Kentucky counties hit hardest by disasters swing toward Beshear
In Letcher County, Gov. Andy Beshear announces plans for a housing development for flood victims, The Cottages at Thompson Branch in Marlowe. (Photo provided by governor’s office)
Kentucky Gov. Andy Beshear, a Democrat, was reelected last month with 52.5% of the vote, a significant improvement on his razor thin margin of victory in 2019. Many of the largest shifts toward Beshear occurred in counties hardest hit by recent natural disasters, including the 2022 flooding in southeast Kentucky and the 2021 tornado across western Kentucky.
While three in four Kentucky counties swung toward Beshear in 2023, the extent of the vote swing in disaster-impacted counties is notable. The seven counties with the largest vote swings across the state were all affected by the 2022 flood. The average swing in those seven counties was a 9.0% shift toward Beshear — nearly four times the state average of 2.3%. (Vote swing is the change in Beshear’s margin over his Republican opponent from 2019 to 2023, divided by two.)
The 2021 tornado and 2022 flood were not the only federally-declared natural disasters in Kentucky since Beshear took office, but they were by far the most destructive. Together these two disasters took more than 100 lives and destroyed or damaged over 10,000 homes. Local elected officials from both parties praised Beshear’s efforts after these disasters, and journalists and experts have suggested the disasters may have played a role in Beshear’s victory.
However, not all of the counties impacted by these two disasters swung toward Beshear. Magoffin County, in southeast Kentucky, was impacted by the 2022 flood and swung 4.2% toward Daniel Cameron, Beshear’s Republican opponent. Many of the tornado-hit counties in western Kentucky did not see huge vote swings toward Beshear. But if we look at the counties where the damage was most severe, the swing toward Beshear was consistent and larger.
Of the 29 counties impacted by the two disasters, there were nine counties where at least 10% of households in the county applied for FEMA aid, which signifies a considerable share of the county population was impacted. In these nine counties where disaster damage was worst — three in western Kentucky and six in eastern Kentucky — the average swing toward Beshear was 5.8%, which is about 2.5 times the state average. By comparison the average vote swing among the remaining 20 disaster-impacted counties, where less than 10% of households applied for FEMA aid, was 1.9%.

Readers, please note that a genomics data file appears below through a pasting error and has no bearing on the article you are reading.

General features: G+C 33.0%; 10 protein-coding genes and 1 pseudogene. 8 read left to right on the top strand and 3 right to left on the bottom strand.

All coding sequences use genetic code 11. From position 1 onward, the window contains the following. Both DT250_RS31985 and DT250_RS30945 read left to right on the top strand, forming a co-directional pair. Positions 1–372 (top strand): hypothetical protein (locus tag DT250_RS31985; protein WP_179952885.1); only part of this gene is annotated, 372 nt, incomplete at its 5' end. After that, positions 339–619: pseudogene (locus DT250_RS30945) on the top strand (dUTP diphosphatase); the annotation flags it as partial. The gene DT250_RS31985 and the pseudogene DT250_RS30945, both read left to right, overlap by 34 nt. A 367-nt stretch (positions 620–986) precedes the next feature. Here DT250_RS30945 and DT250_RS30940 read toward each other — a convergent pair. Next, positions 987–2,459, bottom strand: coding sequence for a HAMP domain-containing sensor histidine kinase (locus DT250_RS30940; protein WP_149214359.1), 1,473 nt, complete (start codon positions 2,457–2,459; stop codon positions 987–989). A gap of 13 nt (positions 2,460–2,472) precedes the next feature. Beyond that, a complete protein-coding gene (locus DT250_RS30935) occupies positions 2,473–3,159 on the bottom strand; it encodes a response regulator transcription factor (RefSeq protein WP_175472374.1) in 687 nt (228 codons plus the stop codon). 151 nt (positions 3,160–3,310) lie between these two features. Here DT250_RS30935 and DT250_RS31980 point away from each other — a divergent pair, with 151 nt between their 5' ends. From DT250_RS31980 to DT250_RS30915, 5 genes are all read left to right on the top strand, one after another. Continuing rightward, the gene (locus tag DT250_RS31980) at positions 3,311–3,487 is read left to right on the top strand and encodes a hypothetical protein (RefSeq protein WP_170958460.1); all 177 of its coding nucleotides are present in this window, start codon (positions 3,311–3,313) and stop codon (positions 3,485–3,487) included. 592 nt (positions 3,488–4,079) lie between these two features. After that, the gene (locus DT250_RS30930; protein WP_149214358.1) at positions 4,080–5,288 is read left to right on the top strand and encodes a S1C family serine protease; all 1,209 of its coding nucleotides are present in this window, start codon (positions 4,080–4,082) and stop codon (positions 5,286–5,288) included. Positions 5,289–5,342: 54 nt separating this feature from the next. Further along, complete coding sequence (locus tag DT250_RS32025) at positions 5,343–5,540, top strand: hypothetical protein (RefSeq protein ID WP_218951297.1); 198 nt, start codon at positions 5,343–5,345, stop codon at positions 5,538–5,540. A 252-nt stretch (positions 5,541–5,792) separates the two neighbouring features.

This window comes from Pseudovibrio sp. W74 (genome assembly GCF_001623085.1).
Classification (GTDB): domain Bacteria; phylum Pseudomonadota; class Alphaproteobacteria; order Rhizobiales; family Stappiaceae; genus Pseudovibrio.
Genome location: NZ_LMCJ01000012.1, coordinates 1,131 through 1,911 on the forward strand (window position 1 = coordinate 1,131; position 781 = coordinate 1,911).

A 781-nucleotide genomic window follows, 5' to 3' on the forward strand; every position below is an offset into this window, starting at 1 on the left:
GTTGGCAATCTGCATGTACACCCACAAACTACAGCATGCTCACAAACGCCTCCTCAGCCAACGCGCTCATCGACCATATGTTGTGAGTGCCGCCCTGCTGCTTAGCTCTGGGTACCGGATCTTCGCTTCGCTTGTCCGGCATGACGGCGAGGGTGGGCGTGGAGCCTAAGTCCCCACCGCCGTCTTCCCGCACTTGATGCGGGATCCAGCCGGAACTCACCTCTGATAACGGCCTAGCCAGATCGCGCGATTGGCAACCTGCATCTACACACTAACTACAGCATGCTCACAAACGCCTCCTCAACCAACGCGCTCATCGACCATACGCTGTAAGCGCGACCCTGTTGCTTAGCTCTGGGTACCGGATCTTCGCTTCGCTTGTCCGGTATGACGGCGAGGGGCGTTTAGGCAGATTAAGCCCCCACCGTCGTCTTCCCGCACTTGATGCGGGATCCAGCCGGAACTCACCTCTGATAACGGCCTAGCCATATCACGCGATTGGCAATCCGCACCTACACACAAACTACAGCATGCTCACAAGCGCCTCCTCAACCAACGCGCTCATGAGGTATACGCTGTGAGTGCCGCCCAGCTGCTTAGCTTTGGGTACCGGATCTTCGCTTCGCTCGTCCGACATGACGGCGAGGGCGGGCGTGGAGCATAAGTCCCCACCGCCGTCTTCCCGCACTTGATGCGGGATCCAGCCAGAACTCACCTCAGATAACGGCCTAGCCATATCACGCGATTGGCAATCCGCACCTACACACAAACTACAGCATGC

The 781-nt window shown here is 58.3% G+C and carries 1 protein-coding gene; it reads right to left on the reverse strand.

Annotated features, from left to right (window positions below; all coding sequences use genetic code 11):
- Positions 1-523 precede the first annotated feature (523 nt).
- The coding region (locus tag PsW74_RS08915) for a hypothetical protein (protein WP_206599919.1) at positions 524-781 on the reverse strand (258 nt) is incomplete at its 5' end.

Plenty of things can affect vote swing. But the large swings in the counties where a high share of the local population was disaster-impacted suggests that Beshear’s handling of these disasters had a real impact on his support.
Families impacted by these disasters were at their most vulnerable. Some lost family members, many had their homes totally wiped away, others witnessed traumatic events or lost their jobs. You don’t soon forget when someone — friends, your church, your governor — is there for you in moments like these when your family’s future hangs in the balance.
The results raise the question of what might have given Beshear the edge with voters regarding the disasters. Was it his consistent personal visits to impacted counties and his perception as a “consoler in chief,” his vocal frustration with FEMA’s application process and aid denials, his establishment of prominent relief funds for each disaster, his leadership spearheading “higher ground” housing developments in southeast Kentucky, or something else?
As the climate continues to change and more disasters strike, the handling of response and recovery efforts will become more critical. More families will be directly affected and the impacts will ripple through our economy and environment.
They may also shape the fate of our elected officials.
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